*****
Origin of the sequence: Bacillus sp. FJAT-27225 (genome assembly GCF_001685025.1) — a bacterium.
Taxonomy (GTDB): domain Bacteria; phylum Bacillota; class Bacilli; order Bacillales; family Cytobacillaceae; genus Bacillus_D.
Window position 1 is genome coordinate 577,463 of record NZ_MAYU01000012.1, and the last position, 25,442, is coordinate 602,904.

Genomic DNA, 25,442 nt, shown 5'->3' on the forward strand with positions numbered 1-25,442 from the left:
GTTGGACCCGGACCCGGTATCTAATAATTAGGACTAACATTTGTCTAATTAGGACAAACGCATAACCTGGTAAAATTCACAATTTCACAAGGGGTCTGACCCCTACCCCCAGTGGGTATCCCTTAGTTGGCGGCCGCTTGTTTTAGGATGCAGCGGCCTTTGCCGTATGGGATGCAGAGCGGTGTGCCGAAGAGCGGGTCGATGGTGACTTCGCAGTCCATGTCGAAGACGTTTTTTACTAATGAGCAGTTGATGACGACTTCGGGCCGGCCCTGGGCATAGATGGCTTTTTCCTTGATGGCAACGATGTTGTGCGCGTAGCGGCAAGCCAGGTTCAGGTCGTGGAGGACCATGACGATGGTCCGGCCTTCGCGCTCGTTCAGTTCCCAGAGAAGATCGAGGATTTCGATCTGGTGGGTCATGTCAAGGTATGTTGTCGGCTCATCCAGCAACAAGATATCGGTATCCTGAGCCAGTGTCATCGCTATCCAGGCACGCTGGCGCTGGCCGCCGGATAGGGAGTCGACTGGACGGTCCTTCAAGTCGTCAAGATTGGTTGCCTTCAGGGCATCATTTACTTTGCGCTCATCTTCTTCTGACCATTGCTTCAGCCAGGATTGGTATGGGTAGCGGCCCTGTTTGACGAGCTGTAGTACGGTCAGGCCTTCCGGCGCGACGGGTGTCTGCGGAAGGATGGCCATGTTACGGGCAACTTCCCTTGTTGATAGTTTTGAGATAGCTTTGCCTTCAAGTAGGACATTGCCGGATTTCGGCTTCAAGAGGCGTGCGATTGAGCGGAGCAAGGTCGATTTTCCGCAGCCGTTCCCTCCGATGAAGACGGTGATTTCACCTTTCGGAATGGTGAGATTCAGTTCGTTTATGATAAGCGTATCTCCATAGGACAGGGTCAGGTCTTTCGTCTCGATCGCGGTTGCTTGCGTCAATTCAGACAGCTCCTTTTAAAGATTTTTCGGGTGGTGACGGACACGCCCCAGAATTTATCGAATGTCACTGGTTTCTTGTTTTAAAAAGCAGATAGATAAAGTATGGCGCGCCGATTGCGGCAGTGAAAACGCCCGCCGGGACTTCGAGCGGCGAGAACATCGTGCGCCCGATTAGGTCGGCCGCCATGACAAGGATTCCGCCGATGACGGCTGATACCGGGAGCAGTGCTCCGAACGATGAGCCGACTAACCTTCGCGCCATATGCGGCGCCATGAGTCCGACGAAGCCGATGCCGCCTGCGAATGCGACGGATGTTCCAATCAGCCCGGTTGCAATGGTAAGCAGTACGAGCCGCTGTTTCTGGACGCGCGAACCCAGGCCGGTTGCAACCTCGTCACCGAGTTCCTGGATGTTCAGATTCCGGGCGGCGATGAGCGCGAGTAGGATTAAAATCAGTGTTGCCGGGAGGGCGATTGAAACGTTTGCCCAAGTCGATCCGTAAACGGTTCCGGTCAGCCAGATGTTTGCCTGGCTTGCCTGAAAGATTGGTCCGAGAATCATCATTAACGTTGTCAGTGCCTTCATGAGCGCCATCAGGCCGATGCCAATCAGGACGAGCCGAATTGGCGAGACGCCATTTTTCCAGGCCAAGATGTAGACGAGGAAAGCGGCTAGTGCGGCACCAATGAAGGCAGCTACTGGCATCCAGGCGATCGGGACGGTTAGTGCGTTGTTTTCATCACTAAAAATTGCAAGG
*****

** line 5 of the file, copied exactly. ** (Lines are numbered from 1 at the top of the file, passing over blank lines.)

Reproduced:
GTTGGACCCGGACCCGGTATCTAATAATTAGGACTAACATTTGTCTAATTAGGACAAACGCATAACCTGGTAAAATTCACAATTTCACAAGGGGTCTGACCCCTACCCCCAGTGGGTATCCCTTAGTTGGCGGCCGCTTGTTTTAGGATGCAGCGGCCTTTGCCGTATGGGATGCAGAGCGGTGTGCCGAAGAGCGGGTCGATGGTGACTTCGCAGTCCATGTCGAAGACGTTTTTTACTAATGAGCAGTTGATGACGACTTCGGGCCGGCCCTGGGCATAGATGGCTTTTTCCTTGATGGCAACGATGTTGTGCGCGTAGCGGCAAGCCAGGTTCAGGTCGTGGAGGACCATGACGATGGTCCGGCCTTCGCGCTCGTTCAGTTCCCAGAGAAGATCGAGGATTTCGATCTGGTGGGTCATGTCAAGGTATGTTGTCGGCTCATCCAGCAACAAGATATCGGTATCCTGAGCCAGTGTCATCGCTATCCAGGCACGCTGGCGCTGGCCGCCGGATAGGGAGTCGACTGGACGGTCCTTCAAGTCGTCAAGATTGGTTGCCTTCAGGGCATCATTTACTTTGCGCTCATCTTCTTCTGACCATTGCTTCAGCCAGGATTGGTATGGGTAGCGGCCCTGTTTGACGAGCTGTAGTACGGTCAGGCCTTCCGGCGCGACGGGTGTCTGCGGAAGGATGGCCATGTTACGGGCAACTTCCCTTGTTGATAGTTTTGAGATAGCTTTGCCTTCAAGTAGGACATTGCCGGATTTCGGCTTCAAGAGGCGTGCGATTGAGCGGAGCAAGGTCGATTTTCCGCAGCCGTTCCCTCCGATGAAGACGGTGATTTCACCTTTCGGAATGGTGAGATTCAGTTCGTTTATGATAAGCGTATCTCCATAGGACAGGGTCAGGTCTTTCGTCTCGATCGCGGTTGCTTGCGTCAATTCAGACAGCTCCTTTTAAAGATTTTTCGGGTGGTGACGGACACGCCCCAGAATTTATCGAATGTCACTGGTTTCTTGTTTTAAAAAGCAGATAGATAAAGTATGGCGCGCCGATTGCGGCAGTGAAAACGCCCGCCGGGACTTCGAGCGGCGAGAACATCGTGCGCCCGATTAGGTCGGCCGCCATGACAAGGATTCCGCCGATGACGGCTGATACCGGGAGCAGTGCTCCGAACGATGAGCCGACTAACCTTCGCGCCATATGCGGCGCCATGAGTCCGACGAAGCCGATGCCGCCTGCGAATGCGACGGATGTTCCAATCAGCCCGGTTGCAATGGTAAGCAGTACGAGCCGCTGTTTCTGGACGCGCGAACCCAGGCCGGTTGCAACCTCGTCACCGAGTTCCTGGATGTTCAGATTCCGGGCGGCGATGAGCGCGAGTAGGATTAAAATCAGTGTTGCCGGGAGGGCGATTGAAACGTTTGCCCAAGTCGATCCGTAAACGGTTCCGGTCAGCCAGATGTTTGCCTGGCTTGCCTGAAAGATTGGTCCGAGAATCATCATTAACGTTGTCAGTGCCTTCATGAGCGCCATCAGGCCGATGCCAATCAGGACGAGCCGAATTGGCGAGACGCCATTTTTCCAGGCCAAGATGTAGACGAGGAAAGCGGCTAGTGCGGCACCAATGAAGGCAGCTACTGGCATCCAGGCGATCGGGACGGTTAGTGCGTTGTTTTCATCACTAAAAATTGCAAGG